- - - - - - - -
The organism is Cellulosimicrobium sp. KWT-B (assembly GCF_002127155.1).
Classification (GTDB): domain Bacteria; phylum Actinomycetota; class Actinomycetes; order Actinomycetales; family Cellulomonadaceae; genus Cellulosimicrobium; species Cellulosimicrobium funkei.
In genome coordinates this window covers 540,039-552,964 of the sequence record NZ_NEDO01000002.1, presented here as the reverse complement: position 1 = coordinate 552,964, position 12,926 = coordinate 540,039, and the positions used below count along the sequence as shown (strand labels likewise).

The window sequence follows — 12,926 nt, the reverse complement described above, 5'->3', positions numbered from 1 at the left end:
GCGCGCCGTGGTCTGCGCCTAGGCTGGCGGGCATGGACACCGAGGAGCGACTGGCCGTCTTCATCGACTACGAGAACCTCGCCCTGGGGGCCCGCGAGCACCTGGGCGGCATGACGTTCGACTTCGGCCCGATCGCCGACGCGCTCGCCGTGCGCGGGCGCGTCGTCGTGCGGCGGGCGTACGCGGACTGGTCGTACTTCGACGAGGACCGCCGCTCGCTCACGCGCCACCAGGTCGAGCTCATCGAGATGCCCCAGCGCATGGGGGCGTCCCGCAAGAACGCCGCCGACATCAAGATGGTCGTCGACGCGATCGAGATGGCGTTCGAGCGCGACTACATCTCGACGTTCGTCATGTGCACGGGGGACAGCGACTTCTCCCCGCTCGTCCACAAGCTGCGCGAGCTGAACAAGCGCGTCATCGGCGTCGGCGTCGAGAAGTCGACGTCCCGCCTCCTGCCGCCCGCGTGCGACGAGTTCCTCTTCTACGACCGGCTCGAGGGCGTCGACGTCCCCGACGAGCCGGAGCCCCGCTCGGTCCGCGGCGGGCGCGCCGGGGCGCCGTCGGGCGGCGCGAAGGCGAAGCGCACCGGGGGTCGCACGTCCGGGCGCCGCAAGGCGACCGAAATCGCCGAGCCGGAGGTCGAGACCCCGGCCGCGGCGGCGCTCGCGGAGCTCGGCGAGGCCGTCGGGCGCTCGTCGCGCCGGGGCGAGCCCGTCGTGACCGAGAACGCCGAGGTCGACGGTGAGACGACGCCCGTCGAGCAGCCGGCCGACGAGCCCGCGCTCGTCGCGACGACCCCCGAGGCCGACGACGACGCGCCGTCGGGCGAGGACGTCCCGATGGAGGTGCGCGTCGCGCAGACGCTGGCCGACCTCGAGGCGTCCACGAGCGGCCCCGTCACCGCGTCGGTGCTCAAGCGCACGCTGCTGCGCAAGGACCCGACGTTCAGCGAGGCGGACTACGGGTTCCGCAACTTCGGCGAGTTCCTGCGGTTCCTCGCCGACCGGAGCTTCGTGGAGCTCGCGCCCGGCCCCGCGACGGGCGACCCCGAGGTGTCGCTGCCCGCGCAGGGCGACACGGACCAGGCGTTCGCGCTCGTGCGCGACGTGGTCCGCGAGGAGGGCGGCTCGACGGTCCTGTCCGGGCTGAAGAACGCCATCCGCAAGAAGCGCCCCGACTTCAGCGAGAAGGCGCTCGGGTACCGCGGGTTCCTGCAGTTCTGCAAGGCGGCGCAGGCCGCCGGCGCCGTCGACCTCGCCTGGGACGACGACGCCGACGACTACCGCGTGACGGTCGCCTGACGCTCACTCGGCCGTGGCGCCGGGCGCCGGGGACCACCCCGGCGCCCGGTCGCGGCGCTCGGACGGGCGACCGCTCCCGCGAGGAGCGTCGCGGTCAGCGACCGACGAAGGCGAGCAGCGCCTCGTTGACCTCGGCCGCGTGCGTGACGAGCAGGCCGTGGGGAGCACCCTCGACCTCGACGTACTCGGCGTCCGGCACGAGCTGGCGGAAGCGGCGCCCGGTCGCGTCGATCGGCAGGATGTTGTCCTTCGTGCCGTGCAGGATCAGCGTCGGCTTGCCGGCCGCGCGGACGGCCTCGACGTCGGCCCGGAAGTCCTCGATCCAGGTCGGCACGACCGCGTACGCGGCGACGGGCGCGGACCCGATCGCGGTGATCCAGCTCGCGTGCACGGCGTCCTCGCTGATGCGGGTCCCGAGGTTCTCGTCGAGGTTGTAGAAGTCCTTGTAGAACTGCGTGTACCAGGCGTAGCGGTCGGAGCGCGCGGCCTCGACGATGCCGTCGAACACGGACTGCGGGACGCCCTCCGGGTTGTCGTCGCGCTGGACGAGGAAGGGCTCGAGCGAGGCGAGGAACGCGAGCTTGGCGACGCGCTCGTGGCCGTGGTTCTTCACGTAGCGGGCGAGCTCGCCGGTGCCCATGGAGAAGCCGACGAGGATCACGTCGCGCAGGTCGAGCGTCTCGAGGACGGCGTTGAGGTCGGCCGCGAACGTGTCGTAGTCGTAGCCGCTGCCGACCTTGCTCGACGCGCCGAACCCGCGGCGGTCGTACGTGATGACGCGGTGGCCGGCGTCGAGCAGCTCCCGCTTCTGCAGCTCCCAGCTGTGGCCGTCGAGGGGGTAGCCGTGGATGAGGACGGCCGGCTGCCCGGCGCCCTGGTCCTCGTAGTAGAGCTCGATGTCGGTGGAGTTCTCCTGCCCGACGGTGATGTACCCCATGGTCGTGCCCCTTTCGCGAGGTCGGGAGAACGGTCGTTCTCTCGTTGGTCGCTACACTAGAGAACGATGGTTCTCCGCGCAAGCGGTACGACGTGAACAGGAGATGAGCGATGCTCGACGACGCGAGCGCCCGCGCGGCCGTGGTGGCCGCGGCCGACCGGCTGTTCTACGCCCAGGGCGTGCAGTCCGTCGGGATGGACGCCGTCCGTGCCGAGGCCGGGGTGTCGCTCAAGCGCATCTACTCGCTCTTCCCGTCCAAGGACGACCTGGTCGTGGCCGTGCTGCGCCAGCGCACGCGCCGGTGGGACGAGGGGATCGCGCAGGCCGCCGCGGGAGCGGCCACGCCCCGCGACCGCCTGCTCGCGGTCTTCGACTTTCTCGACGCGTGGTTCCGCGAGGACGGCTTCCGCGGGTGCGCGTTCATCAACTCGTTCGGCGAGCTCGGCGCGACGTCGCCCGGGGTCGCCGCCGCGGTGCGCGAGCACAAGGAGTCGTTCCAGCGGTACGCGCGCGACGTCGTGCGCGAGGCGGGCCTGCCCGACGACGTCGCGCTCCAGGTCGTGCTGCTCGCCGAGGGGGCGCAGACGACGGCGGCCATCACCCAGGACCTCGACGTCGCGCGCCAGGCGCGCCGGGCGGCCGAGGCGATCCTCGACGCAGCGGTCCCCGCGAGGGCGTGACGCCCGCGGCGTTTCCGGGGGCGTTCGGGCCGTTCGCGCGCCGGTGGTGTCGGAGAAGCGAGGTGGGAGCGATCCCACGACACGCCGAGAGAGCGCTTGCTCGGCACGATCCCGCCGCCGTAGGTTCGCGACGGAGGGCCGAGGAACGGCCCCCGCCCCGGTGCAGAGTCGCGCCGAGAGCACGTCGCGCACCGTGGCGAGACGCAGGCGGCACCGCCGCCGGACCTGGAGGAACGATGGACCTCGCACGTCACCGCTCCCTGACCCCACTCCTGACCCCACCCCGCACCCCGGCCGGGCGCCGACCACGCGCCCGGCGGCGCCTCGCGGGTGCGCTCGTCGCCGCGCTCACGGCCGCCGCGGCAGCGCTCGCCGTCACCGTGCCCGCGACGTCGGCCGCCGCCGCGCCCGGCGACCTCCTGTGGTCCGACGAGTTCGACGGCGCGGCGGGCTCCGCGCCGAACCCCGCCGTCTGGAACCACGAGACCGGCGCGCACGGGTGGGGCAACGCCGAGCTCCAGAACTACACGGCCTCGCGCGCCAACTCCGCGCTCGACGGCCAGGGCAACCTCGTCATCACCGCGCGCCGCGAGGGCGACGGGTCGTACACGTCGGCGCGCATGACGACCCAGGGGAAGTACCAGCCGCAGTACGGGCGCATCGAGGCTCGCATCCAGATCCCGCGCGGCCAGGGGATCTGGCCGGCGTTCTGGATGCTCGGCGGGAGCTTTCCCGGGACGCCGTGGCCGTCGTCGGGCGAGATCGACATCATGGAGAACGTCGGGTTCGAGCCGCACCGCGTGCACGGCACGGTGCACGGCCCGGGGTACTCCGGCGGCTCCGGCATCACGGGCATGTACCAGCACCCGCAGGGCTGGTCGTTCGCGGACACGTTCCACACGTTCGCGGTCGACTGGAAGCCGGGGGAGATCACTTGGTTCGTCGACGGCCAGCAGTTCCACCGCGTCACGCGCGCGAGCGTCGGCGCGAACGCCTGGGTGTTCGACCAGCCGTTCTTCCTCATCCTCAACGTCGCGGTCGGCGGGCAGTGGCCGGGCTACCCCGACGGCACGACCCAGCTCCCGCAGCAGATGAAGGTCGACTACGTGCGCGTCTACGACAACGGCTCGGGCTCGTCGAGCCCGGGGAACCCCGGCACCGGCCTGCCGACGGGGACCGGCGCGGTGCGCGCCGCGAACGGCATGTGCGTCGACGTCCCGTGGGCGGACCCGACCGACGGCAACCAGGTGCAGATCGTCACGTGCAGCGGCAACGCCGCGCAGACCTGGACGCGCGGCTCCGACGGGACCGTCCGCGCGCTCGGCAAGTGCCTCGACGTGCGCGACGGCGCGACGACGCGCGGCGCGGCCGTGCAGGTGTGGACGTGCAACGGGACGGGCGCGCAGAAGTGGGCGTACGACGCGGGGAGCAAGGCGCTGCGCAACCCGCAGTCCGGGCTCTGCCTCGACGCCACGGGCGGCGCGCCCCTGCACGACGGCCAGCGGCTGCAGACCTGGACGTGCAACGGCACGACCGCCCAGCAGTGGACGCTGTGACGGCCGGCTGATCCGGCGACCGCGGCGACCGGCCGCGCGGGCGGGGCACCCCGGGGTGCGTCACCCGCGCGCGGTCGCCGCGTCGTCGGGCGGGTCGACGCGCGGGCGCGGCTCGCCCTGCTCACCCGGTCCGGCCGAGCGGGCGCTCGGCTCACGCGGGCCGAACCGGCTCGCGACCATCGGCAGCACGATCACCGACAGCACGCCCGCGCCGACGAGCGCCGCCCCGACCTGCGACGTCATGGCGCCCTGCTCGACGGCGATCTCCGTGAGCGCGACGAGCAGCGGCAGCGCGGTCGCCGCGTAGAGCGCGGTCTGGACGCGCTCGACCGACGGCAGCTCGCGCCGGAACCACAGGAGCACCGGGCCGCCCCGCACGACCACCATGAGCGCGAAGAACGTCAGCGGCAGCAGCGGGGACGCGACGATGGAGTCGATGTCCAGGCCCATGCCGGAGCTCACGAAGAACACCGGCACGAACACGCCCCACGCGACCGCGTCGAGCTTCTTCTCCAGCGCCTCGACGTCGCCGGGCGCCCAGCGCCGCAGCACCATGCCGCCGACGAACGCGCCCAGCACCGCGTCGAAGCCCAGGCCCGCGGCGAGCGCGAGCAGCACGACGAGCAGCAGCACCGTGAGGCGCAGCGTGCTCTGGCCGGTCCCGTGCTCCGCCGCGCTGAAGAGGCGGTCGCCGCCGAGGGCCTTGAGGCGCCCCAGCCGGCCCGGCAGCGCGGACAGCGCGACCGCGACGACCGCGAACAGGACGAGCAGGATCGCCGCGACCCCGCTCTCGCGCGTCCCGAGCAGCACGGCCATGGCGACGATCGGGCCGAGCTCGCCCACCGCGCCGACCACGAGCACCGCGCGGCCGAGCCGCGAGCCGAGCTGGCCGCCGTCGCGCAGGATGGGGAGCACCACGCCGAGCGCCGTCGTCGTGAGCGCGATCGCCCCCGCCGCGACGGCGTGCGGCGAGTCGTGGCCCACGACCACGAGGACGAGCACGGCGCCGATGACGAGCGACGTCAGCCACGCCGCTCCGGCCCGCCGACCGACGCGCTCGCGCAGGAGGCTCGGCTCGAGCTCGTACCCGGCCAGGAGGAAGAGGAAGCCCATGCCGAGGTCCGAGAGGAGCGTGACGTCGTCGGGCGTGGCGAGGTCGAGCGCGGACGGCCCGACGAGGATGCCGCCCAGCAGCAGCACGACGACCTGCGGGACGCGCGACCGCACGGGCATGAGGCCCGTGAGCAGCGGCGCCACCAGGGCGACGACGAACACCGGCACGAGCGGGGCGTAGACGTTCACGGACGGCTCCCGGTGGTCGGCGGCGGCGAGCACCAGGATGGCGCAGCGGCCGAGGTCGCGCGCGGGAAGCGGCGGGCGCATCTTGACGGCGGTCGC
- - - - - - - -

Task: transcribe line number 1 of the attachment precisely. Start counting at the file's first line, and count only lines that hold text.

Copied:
The organism is Cellulosimicrobium sp. KWT-B (assembly GCF_002127155.1).